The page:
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Air travel will suffer
September 13, 2001: 8:14 p.m. ET

Three days of lost sales and fear of flying to hurt travel-related business
By Peter Valdes-Dapena
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NEW YORK (CNNfn) - Airplanes are starting to fly again, but the bizarre and frightening images on Tuesday are surely burned into the minds of most Americans. How many will never again feel secure flying? And, if people are afraid to fly, the outlook for airlines and other travel-related industries could suffer.

UBS Warburg estimates that the airline industry will take a $2.1 billion hit because of the terrorist attack, contributing to $4.4 billion in losses this year -- the largest annual loss in history for the industry. "Not all airlines will make it outside of bankruptcy protection," according to analyst Samuel Buttrick, who said in a Reuters report that there also will be an impact in 2002. Buttrick forecasts a $400 million loss for the industry next year.

The impact will not be felt only by domestic carriers. The International Air Transport Association says that this week alone international airlines face $10 billion in revenue losses and extra costs.

Standard & Poor's on Thursday placed the credit ratings of all U.S. airlines on "Creditwatch with negative implications," meaning that it is placing the financial health of the industry under "special surveillance." Air Canada and British Airways were also placed on Creditwatch with negative implications because of their substantial dependence on flights to and from the United States.

One airline has already called it quits. Midway Airlines had filed for Chapter 11 bankruptcy on Aug. 13, and Wednesday said it would give up on efforts to restructure.


Other industries will likely feel the pinch. Hotels may be left with more empty rooms, and destinations may have fewer paying visitors. "The fact is, in the short term, there's going to be a pretty significant impact on travel generally," Marc Grossman, a spokesperson for Hilton Hotels Corp (HLT: Research, Estimates), said in a Reuters report Wednesday. "We have seen a severe drop-off in reservations over the next few days."

Hotel operators were already suffering from the general slow-down in the economy. Marriott International Inc. recently surprised investors when it said it would report that its revenues per available room -- or revpar -- are expected to be down by 7 to 10 percent in the third quarter. Some analysts had been holding out hope that September, generally a good month for travel, would lift the industry out of its recent doldrums. If travelers cut back, it may not. 

"It's reasonable to use history as your beacon for the future," said Harry Curtis a hotel analyst with Robertson Stephens. During the Gulf War in late 1990 and early 1991, demand dropped by 300 to 500 basis points, he said. Curtis points out, however, that these companies have good cash flow and strong balance sheets, so their viability is in no real danger.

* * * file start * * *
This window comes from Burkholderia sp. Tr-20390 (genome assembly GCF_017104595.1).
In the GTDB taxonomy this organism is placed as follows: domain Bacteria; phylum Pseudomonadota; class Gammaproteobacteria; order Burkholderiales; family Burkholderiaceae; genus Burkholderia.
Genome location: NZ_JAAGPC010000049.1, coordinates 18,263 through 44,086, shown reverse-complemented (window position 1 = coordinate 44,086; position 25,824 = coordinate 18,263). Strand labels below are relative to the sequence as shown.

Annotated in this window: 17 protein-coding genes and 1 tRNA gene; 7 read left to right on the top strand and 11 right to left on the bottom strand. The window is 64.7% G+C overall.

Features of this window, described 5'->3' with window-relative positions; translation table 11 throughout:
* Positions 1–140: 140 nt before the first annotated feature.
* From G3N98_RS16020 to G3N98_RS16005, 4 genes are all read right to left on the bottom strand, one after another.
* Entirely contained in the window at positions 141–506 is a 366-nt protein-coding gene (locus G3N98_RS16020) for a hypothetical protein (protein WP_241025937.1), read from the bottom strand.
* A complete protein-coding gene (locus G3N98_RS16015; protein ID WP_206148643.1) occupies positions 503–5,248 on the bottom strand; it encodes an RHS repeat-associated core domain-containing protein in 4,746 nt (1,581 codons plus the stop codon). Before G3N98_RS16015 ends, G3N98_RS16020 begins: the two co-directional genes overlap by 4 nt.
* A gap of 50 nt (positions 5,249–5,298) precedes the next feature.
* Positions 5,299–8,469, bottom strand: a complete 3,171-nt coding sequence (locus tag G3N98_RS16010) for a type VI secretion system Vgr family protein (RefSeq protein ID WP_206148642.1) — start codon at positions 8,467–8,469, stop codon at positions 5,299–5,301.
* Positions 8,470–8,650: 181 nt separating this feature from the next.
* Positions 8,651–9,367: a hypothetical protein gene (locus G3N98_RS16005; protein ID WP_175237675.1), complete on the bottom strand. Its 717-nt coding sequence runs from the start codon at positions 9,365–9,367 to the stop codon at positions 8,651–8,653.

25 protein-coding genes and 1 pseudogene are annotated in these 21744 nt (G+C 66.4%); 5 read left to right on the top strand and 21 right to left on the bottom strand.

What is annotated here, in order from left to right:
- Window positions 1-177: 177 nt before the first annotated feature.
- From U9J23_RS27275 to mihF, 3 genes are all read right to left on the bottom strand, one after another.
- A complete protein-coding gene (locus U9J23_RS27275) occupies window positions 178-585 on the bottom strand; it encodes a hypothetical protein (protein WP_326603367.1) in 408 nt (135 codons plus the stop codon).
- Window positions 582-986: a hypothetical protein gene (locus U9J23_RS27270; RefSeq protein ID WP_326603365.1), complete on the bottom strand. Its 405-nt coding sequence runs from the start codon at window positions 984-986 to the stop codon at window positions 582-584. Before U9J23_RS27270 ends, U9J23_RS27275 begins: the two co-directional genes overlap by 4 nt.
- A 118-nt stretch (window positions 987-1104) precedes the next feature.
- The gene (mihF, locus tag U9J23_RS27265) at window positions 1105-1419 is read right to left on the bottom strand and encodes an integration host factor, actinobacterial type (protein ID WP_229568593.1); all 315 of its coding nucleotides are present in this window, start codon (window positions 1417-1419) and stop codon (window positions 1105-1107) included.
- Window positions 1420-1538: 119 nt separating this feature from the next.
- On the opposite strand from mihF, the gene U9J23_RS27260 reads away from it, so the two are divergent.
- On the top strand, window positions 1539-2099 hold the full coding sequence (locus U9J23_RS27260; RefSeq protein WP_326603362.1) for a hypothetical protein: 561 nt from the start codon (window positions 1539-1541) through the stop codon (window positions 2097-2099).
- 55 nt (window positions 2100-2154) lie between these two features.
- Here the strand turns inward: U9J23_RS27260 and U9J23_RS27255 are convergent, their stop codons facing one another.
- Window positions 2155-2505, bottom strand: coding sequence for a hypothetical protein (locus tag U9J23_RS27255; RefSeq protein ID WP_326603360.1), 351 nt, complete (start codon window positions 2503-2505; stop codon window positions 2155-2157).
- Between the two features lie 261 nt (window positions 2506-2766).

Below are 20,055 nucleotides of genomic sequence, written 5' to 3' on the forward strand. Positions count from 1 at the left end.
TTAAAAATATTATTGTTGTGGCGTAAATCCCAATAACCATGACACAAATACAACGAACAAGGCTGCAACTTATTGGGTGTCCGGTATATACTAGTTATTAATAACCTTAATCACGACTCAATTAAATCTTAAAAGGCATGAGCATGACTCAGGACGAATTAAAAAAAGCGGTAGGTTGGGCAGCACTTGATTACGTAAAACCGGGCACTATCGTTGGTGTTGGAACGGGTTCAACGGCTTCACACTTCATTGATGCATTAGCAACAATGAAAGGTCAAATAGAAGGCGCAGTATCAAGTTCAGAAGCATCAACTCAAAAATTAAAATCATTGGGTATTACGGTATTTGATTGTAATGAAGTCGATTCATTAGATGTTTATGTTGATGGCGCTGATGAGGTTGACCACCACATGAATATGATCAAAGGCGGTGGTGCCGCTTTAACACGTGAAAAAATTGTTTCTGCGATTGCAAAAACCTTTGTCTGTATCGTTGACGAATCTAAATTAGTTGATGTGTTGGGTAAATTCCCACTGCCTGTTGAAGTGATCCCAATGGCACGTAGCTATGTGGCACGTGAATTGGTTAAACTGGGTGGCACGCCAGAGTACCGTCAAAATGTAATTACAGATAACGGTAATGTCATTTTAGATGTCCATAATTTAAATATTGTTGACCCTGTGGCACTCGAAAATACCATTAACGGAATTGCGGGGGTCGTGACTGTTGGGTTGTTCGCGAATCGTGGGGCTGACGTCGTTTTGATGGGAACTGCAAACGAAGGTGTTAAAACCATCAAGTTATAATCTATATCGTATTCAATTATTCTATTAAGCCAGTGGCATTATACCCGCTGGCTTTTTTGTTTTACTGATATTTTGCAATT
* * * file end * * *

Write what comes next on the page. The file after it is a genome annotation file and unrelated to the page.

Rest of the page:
On the Toronto stock market Thursday, shares in North American hotel and resort firms were hammered. Shares in Fairmont Hotels & Resorts Inc. dropped 22 percent while Four Seasons Hotels Inc. (FS: unchanged at $46.92, Research, Estimates) , which has more than 30 luxury hotels worldwide, including at least two in Manhattan, fell 6 percent.

Elliott Bloom, a Cendant (CD: unchanged at $17.76, Research, Estimates) spokesperson, said it was still far too early to say what the long-term effects would be. Cendant operates the rental-car company Avis as well as Days Inn and Super 8 hotels. In the short term, car rental companies, including Avis and Ford's (F: unchanged at $19.40, Research, Estimates) Hertz, have seen a large increase in one-way car rentals because of disruptions to air travel. Both have been waiving one-way and drop-off fees to those customers.

Joseph West, dean of the School Hospitality Management at Miami's Florida International University, feels that may well be a slump in tourism for Florida and other states that rely heavily on tourist revenue. "There will be an initial negative impact on tourism based on the fear of flying as well as on people's fear of being in what they could call a target area," he said.

Like airlines, theme parks and other tourist destinations might also need to spend some extra money on security measures. Particularly important would be highly visible measures, such as armed guards, that might help customers feel more at ease, West said.

Disney theme parks have added additional security, including searches of visitors' bags. The parks have, since reopening on Wednesday, seen roughly the usual number of visitors for this time of year, said John Dreyer, a Walt Disney Company (DIS: unchanged at $23.58, Research, Estimates) spokesperson.

Another tourism expert, Stephen Holland, associate director of the University of Florida's Center for Tourism Research and Development, feels that Florida's tourism might not suffer all that much. "People take their leisure time pretty seriously in this country," he said. Those who are afraid to fly may simply take ground transportation rather than canceling a planned vacation. graphic